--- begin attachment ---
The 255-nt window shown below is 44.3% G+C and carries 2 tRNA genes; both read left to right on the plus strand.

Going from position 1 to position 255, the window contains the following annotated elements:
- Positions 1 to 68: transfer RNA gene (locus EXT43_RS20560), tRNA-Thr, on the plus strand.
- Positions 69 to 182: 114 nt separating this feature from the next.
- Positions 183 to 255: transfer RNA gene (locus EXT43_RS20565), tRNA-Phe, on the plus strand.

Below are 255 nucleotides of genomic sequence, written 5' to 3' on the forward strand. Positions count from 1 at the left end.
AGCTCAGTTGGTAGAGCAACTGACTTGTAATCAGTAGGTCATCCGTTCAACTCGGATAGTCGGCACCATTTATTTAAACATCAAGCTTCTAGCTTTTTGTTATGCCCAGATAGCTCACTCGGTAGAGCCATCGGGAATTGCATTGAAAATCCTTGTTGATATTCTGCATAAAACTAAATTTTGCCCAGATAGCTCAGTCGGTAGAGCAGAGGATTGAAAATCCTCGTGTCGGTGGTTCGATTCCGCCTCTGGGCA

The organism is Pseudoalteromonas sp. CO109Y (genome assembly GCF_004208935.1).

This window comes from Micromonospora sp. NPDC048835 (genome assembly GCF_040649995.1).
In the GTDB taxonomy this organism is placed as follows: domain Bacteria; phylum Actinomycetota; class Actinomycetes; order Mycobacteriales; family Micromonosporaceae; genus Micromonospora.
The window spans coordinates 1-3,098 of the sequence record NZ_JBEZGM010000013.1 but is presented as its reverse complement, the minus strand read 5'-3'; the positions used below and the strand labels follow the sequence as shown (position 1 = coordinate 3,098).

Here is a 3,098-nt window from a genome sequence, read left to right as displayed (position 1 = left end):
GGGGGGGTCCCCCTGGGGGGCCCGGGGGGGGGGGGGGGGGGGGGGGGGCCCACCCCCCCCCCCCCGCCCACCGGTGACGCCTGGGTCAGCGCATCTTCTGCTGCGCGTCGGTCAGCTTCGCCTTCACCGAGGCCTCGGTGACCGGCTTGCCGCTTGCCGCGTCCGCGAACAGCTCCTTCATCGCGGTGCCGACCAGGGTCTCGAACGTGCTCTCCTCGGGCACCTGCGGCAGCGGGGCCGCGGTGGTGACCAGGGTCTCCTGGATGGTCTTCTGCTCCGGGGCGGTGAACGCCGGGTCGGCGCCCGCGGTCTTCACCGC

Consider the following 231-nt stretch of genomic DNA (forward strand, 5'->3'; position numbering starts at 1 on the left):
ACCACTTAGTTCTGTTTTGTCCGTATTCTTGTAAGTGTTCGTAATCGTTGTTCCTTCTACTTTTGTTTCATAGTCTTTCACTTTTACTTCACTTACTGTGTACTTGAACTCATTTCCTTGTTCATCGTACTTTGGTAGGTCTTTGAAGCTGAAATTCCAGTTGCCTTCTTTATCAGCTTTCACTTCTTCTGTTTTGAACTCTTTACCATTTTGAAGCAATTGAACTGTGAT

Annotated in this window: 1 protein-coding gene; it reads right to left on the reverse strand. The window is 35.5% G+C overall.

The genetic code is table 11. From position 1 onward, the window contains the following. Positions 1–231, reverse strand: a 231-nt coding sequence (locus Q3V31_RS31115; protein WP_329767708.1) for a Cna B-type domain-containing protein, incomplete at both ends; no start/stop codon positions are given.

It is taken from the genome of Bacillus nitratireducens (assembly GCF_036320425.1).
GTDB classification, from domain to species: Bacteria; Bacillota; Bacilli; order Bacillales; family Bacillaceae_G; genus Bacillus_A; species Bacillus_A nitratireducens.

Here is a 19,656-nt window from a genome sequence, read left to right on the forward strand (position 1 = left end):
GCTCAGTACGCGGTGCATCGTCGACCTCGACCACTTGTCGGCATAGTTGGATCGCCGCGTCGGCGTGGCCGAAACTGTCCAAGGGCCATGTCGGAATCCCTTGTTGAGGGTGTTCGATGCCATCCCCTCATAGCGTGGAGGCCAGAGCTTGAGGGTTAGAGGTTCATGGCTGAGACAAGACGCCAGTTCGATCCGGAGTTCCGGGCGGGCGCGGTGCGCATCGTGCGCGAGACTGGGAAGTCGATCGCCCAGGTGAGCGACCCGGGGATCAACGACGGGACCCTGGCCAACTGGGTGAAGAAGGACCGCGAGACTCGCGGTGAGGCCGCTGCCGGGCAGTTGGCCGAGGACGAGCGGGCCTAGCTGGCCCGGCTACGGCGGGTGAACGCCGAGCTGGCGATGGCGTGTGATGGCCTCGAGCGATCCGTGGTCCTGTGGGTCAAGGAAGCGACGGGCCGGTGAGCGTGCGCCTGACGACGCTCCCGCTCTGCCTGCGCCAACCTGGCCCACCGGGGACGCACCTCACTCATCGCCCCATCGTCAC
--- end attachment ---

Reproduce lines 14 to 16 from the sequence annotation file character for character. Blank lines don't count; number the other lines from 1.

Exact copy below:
Consider the following 231-nt stretch of genomic DNA (forward strand, 5'->3'; position numbering starts at 1 on the left):
ACCACTTAGTTCTGTTTTGTCCGTATTCTTGTAAGTGTTCGTAATCGTTGTTCCTTCTACTTTTGTTTCATAGTCTTTCACTTTTACTTCACTTACTGTGTACTTGAACTCATTTCCTTGTTCATCGTACTTTGGTAGGTCTTTGAAGCTGAAATTCCAGTTGCCTTCTTTATCAGCTTTCACTTCTTCTGTTTTGAACTCTTTACCATTTTGAAGCAATTGAACTGTGAT

Annotated in this window: 1 protein-coding gene; it reads right to left on the reverse strand. The window is 35.5% G+C overall.